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24 Shot Noise What is current measured by ammeter?

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25 Shot Noise What is current measured by ammeter?

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26 Ramo-Shockley Theorem Current measured by ammeter: –Randomly arriving pulses with area q e

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27 Poisson Process Average arrival rate [sec -1 ] Average DC current: Autocorrelation: time domain description of random process AUTOCORRELATION

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28 Shot Noise Power Spectral Density Wiener-Khinchine theorem –Autocorrelation frequency domain p.s.d Frequency domain –For frequencies < 1/ T

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29 Shot Noise Power Spectral Density Key Points: –Discrete nature of charge is essential –Carrier transits are independent events –Carriers do not interact with each other or with any medium –Temperature not a factor

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30 Thermal Noise Current noise density for resistor Where does this come from? Assumption: –Carriers in thermal equilibrium

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31 Thermal Noise in Resistor Assumption: –Carriers in thermal equilibrium Random velocity vectors v Only v x component contributes to current

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32 Boltzmann's Constant k k = 1.38 E-23 J/K Meaning? Thermodynamics: Equipartition theorem –Independent energy storage modes in a system at equilibrium have average energy of kT/2 –Equivalent statements: "Temperature in this room is 293K" "Average kinetic energy (in each of x, y, z directions) for each air molecule in this room is 2.02E-21 joule"

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33 Thermal Noise Mean free path l c 0.1 µm Mean free time c 1 ps Velocity (rms) vx vx 0.1 µm/ps Approximate collision statistics:

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34 Thermal Noise Consider "slice" equal to mean free path l c During one mean free time c –On average, half of carriers exit each way: I AVG+ = I AVG- Shot noise components i s+ = -i s- correlated –Noise current from "slice" i s = 2i s+ Sarpeshkar, Delbruck, and Mead, "White noise in MOS transistors and resistors," IEEE Circuits & Devices Magazine, Nov. 1993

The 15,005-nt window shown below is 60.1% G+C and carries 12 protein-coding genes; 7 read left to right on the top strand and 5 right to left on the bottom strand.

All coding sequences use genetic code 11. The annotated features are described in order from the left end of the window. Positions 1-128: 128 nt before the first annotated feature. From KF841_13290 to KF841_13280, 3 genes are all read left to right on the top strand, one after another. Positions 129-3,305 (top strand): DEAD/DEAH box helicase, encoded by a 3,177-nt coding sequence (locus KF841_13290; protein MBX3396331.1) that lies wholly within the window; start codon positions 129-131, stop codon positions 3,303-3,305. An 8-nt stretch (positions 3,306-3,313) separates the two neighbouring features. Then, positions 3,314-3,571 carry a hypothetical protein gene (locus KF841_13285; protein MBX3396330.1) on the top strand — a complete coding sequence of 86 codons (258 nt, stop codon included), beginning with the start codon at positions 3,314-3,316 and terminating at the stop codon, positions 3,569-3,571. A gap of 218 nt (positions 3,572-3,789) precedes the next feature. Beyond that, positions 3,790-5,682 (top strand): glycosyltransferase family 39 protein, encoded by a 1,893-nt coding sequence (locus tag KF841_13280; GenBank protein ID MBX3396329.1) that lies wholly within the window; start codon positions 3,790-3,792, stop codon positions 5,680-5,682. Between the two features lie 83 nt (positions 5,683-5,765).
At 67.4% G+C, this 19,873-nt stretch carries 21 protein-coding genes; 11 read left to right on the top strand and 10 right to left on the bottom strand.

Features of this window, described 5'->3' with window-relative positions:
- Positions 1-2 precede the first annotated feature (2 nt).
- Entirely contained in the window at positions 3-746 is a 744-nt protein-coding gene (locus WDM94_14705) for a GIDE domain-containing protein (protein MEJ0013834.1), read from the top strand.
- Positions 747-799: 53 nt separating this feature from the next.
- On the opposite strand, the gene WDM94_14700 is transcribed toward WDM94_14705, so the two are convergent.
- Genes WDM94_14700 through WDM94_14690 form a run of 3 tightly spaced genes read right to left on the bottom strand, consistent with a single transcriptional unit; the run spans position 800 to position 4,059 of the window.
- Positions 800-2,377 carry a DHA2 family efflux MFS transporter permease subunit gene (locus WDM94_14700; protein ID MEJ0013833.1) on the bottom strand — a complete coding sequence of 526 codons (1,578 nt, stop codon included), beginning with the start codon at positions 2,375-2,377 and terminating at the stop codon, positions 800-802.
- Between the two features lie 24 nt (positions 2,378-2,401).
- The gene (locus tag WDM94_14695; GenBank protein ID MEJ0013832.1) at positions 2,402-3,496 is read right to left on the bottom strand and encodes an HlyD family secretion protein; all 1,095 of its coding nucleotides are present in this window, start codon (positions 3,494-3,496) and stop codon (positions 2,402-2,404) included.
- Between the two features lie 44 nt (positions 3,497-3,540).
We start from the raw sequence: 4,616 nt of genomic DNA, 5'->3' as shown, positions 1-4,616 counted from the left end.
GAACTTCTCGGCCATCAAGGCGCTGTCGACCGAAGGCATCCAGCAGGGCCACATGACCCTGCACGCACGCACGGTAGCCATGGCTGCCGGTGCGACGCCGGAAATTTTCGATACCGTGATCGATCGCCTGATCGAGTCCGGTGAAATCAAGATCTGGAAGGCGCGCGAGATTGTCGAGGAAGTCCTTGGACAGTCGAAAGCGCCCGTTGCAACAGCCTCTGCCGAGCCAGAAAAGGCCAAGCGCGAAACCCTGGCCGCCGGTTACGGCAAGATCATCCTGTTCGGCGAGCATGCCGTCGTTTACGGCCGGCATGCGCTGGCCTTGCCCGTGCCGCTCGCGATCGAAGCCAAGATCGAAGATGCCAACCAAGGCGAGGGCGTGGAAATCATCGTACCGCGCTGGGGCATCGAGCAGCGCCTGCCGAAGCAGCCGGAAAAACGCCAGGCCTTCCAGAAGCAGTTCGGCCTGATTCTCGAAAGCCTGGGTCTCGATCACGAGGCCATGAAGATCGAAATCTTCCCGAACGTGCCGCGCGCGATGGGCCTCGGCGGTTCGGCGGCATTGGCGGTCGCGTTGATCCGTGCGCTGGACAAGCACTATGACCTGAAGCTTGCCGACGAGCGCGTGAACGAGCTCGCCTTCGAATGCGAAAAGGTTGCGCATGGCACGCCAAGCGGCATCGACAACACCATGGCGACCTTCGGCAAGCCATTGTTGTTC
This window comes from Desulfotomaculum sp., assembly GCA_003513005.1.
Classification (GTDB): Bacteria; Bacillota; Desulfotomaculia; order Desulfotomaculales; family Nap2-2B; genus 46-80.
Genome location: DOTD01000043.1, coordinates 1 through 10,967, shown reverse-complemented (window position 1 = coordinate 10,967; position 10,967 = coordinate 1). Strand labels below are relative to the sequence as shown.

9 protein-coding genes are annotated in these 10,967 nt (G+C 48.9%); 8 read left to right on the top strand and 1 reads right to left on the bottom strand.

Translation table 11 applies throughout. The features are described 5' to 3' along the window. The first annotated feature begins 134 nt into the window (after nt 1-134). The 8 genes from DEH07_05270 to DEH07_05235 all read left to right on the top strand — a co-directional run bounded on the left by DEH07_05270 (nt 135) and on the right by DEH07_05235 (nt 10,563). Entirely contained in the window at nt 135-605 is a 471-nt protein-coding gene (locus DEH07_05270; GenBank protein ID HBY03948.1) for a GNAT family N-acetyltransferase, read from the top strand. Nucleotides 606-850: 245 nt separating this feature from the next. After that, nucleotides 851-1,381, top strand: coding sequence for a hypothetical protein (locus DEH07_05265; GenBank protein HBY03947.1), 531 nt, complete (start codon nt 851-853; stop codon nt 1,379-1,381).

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35 Thermal Noise Sum (independent) contributions from slices Noise current seen by external ammeter i m(s) reduced by current divider factor: R of slice, total resistance R = R 1 + R + R 2 Relating to R using mobility definition gives Sarpeshkar, Delbruck, and Mead, "White noise in MOS transistors and resistors," IEEE Circuits & Devices Magazine, Nov. 1993

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36 Thermal Noise (Alternative) Equipartition, rms energy in capacitor: Integrate noise p.s.d. over noise bandwidth: Equate:

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37 Thermal Noise Power Spectral Density Key Points: –Discrete nature of charge is not essential Can also be derived from equipartition only (e.g. kT/C noise) –Carrier scattering: interact with medium, thermal equilibrium –Carrier transits are not independent due to interaction with medium –Temperature is important to determine carrier average kinetic energy / velocity

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38 Overview Creativity in Analog / Mixed Signal IC Design DSM CMOS Effects on Analog Design Fundamental Noise Sources Application –MOSFET Noise –Oscillator Jitter Conclusion

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39 Y. Tsividis, "Operation and Modeling of the MOS Transistor" New York: Oxford University Press, 2008. MOSFET Channel Noise Density Where does this come from? Assumption: –Resistive channel segments

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40 MOSFET Noise Analysis Model: Thermal noise dv for differential segment dx of MOSFET channel Integrate over channel length L Gamma factor = 2/3 falls out of integral A. Jordan and N. Jordan, "Theory of noise in MOS devices," IEEE Trans. Electron Devices, March, 1965 SOURCE DRAINNOISE

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41 MOSFET Noise Analysis Key assumption: –Carrier behavior in channel determined by mobility (resistive) behavior –What if it's not a resistor? Ask "what if" questions

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42 Velocity Saturation Deviation from mobility model at high field –"High field" Small dimensions Y. Tsividis, "Operation and Modeling of the MOS Transistor" New York: Oxford University Press, 2008.

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43 MOSFET Potential Energy (L ~ µm) 1.Carrier injection into channel 2.Low field motion modeled by mobility 3.Velocity saturated region

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44 MOSFET Potential Energy (L < µm) Velocity saturated region is a greater fraction of channel Carriers still interact due to collisions